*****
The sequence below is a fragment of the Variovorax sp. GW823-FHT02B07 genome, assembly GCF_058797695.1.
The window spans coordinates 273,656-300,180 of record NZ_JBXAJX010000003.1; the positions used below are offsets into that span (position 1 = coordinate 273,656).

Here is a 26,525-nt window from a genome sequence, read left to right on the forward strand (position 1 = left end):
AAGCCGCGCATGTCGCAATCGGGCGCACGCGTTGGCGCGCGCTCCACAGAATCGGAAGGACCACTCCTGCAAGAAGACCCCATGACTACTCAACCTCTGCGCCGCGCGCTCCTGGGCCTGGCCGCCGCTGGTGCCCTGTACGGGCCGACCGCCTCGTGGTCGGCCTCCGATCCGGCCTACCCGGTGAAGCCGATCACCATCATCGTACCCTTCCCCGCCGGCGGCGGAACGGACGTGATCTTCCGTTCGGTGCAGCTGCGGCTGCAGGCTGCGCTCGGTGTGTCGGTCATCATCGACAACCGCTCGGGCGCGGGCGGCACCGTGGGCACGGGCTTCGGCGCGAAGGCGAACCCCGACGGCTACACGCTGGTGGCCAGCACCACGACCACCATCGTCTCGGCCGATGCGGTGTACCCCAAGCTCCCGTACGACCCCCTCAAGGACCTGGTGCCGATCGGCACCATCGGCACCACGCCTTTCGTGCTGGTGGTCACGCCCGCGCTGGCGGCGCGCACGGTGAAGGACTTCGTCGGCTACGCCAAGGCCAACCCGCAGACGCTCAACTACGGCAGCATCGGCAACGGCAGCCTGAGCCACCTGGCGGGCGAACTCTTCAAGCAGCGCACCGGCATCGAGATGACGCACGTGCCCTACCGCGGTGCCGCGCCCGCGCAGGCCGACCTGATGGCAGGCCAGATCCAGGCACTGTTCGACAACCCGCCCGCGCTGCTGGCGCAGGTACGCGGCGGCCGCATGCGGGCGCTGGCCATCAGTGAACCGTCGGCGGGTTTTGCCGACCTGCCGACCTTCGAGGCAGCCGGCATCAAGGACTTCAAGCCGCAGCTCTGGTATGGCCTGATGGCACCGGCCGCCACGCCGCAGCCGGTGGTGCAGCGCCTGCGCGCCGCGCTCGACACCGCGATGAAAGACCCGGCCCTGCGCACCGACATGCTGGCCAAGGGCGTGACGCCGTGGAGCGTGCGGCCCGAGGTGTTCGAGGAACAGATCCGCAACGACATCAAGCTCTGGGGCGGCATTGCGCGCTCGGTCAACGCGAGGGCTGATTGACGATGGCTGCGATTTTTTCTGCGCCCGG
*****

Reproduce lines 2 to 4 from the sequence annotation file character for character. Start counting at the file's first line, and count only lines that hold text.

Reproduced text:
The window spans coordinates 273,656-300,180 of record NZ_JBXAJX010000003.1; the positions used below are offsets into that span (position 1 = coordinate 273,656).

Here is a 26,525-nt window from a genome sequence, read left to right on the forward strand (position 1 = left end):
AAGCCGCGCATGTCGCAATCGGGCGCACGCGTTGGCGCGCGCTCCACAGAATCGGAAGGACCACTCCTGCAAGAAGACCCCATGACTACTCAACCTCTGCGCCGCGCGCTCCTGGGCCTGGCCGCCGCTGGTGCCCTGTACGGGCCGACCGCCTCGTGGTCGGCCTCCGATCCGGCCTACCCGGTGAAGCCGATCACCATCATCGTACCCTTCCCCGCCGGCGGCGGAACGGACGTGATCTTCCGTTCGGTGCAGCTGCGGCTGCAGGCTGCGCTCGGTGTGTCGGTCATCATCGACAACCGCTCGGGCGCGGGCGGCACCGTGGGCACGGGCTTCGGCGCGAAGGCGAACCCCGACGGCTACACGCTGGTGGCCAGCACCACGACCACCATCGTCTCGGCCGATGCGGTGTACCCCAAGCTCCCGTACGACCCCCTCAAGGACCTGGTGCCGATCGGCACCATCGGCACCACGCCTTTCGTGCTGGTGGTCACGCCCGCGCTGGCGGCGCGCACGGTGAAGGACTTCGTCGGCTACGCCAAGGCCAACCCGCAGACGCTCAACTACGGCAGCATCGGCAACGGCAGCCTGAGCCACCTGGCGGGCGAACTCTTCAAGCAGCGCACCGGCATCGAGATGACGCACGTGCCCTACCGCGGTGCCGCGCCCGCGCAGGCCGACCTGATGGCAGGCCAGATCCAGGCACTGTTCGACAACCCGCCCGCGCTGCTGGCGCAGGTACGCGGCGGCCGCATGCGGGCGCTGGCCATCAGTGAACCGTCGGCGGGTTTTGCCGACCTGCCGACCTTCGAGGCAGCCGGCATCAAGGACTTCAAGCCGCAGCTCTGGTATGGCCTGATGGCACCGGCCGCCACGCCGCAGCCGGTGGTGCAGCGCCTGCGCGCCGCGCTCGACACCGCGATGAAAGACCCGGCCCTGCGCACCGACATGCTGGCCAAGGGCGTGACGCCGTGGAGCGTGCGGCCCGAGGTGTTCGAGGAACAGATCCGCAACGACATCAAGCTCTGGGGCGGCATTGCGCGCTCGGTCAACGCGAGGGCTGATTGACGATGGCTGCGATTTTTTCTGCGCCCGG